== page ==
Average starting field position: IND 20 yard line
Best Start: IND 26

The Colts only saw the ball three times in the second half of this game.  They started 7 drives at or inside the 20 yard line.

In five playoff losses where Kerry says the Colts offense dramatically underperformed, the Colts never started one single drive beyond their own 42 yard line.  In all, the started just 6 drives on the good side of their own 30 yard line.  In 49 offensive possessions, the Colts scored 14 just times.  However they also started at or inside the 20 yard line 31 times.

Anyone who is just using points to grade a quarterback is intentionally blinding himself to what actually happens in a game. The truth is that the Indy defense has blown four consecutive fourth quarter leads.  They have also not been able to get off the field, allowing teams to limit the Colts’ possessions and pin them deep.  The Colts offense has been playing playoff defenses ‘uphill’, that is to say routinely starting with horrible field position, and not once starting beyond the 42 yard line.  In these five losses, Manning threw just two interceptions but the Colts defense has forced just four turnovers.

Starting field position matters because the farther away from the endzone you are, the less likely you are to score, and the MORE likely the other team is to score.  Check out this graph of expected points by field position.  On average, a drive starting at the 20 is worth just a small fraction of a point.  It’s very difficult to score a touchdown from 80 yards out, but the Colts offense has been starting there AT BEST 63% of the time in these losses. Starting inside around the 18 yard line actually leads to ‘negative points’ meaning, it’s more likely your opponent will end up scoring than you.  Indy started 16 (32%) of their drives inside the 18 yard line.  Just six drives started across the 30.  Six.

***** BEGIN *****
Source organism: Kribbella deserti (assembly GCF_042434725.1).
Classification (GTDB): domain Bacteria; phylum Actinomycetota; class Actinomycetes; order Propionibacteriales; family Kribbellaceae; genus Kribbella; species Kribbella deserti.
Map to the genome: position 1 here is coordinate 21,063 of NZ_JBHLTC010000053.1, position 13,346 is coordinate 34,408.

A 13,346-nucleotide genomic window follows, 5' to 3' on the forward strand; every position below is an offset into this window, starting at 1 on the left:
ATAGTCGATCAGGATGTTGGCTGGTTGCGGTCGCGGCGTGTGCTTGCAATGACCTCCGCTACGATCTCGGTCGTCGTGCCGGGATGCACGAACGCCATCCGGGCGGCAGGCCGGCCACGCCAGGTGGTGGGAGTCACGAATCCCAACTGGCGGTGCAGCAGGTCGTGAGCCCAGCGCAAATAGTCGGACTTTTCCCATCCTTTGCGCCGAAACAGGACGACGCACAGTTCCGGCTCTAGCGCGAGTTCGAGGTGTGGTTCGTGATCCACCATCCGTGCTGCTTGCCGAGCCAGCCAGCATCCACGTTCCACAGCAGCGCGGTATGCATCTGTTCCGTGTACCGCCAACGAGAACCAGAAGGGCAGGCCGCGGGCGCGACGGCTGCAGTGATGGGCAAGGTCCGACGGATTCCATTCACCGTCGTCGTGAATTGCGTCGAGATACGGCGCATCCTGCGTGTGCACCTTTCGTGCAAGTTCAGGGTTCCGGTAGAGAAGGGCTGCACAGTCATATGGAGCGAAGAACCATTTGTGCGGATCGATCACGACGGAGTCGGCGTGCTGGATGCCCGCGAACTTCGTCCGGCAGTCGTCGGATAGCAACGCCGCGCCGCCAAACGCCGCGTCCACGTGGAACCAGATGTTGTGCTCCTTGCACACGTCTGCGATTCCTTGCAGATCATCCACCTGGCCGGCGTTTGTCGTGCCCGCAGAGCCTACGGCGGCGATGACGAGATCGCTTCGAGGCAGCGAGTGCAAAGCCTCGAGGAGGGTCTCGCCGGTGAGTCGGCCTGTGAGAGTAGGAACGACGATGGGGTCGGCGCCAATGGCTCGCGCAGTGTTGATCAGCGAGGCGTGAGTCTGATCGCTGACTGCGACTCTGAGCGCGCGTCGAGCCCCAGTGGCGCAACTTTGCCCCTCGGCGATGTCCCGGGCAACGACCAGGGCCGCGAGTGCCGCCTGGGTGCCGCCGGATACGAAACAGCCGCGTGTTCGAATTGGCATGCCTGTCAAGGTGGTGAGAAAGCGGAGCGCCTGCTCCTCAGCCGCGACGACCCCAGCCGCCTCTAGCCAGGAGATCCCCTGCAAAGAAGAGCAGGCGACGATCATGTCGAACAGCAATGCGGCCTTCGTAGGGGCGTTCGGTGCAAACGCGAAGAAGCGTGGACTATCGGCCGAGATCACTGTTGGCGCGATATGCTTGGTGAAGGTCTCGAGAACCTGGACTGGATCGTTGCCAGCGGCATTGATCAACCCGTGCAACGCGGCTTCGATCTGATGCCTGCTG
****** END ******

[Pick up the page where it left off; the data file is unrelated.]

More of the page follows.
Calling an offensive performance against strong defensive teams “disappointing” based only on season averages and not considering field position is silly.  Then taking it to the next level and blaming it all on the quarterback (who’s rating in these five games was 87.9 and over 90 in three of the five games) is completely irresponsible.  He threw just two interceptions in these games and one was at the end of the Patriots game with the team trailing 20-3 with under a minute left. 

Kerry thinks Manning should bear the responsibility for a lack of points, but the truth is that his defense has failed to get the offense the ball back. It has failed to force turnovers. It has continually left the offense backed up deep in their own territory.

On top of that, the defense has blown the lead in the fourth quarter in four straight years.

There is plenty of blame to be had for the Colts’ playoff losses. They are disappointing and embarrasing.  Anyone who watched the games or knows anything about football, however, can see that blaming the quarterback is simply wrong.